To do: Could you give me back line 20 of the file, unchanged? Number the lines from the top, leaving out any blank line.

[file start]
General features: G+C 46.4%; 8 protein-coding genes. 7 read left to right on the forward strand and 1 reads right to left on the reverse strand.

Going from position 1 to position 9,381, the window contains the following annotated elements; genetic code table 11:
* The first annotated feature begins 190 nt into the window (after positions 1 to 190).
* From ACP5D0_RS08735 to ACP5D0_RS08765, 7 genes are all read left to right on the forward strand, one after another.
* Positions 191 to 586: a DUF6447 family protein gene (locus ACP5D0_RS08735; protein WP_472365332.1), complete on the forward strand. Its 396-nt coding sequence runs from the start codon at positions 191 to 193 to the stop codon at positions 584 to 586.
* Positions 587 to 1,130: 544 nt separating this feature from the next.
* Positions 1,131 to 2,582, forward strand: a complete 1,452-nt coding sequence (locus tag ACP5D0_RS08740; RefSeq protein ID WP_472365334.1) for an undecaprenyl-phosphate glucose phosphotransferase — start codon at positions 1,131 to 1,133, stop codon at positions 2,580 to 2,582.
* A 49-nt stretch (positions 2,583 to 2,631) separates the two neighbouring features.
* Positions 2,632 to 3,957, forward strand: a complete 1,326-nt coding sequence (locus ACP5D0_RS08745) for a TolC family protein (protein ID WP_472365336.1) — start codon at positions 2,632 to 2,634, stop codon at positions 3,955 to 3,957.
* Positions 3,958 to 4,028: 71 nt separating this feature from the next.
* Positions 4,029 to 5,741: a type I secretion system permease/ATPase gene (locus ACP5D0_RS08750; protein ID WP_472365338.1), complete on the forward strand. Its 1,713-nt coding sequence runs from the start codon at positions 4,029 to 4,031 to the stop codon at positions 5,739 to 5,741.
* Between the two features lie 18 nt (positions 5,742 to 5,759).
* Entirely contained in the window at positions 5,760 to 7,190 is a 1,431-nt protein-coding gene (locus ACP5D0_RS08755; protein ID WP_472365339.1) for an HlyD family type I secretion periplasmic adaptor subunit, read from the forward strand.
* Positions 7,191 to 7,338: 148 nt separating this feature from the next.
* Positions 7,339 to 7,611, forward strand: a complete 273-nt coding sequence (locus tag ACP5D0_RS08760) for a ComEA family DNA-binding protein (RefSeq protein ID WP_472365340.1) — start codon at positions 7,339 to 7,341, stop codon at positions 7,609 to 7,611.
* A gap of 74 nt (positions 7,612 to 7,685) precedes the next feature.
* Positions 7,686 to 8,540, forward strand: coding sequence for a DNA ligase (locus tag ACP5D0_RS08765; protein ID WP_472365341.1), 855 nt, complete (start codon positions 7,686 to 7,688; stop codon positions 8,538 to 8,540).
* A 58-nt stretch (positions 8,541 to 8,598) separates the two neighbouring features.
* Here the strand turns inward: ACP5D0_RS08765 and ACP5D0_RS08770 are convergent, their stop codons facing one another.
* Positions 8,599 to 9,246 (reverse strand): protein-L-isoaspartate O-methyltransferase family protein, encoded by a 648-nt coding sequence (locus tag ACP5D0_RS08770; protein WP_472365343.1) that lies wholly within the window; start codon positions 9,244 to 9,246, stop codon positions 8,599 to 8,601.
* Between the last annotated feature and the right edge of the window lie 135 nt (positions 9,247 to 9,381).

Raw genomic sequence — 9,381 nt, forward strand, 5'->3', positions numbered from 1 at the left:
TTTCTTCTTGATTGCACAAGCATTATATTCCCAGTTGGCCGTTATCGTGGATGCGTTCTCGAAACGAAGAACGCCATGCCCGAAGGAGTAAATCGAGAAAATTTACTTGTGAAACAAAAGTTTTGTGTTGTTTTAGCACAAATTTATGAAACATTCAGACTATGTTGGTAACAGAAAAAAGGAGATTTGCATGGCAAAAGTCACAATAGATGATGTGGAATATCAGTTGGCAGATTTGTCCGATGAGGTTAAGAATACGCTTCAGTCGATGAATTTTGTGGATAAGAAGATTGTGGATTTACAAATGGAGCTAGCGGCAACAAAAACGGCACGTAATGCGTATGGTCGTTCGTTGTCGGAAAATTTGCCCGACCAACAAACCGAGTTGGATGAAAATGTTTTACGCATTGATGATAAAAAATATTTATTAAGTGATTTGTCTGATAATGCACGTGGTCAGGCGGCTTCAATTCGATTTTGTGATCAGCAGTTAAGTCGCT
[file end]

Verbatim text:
* Positions 8,599 to 9,246 (reverse strand): protein-L-isoaspartate O-methyltransferase family protein, encoded by a 648-nt coding sequence (locus tag ACP5D0_RS08770; protein WP_472365343.1) that lies wholly within the window; start codon positions 9,244 to 9,246, stop codon positions 8,599 to 8,601.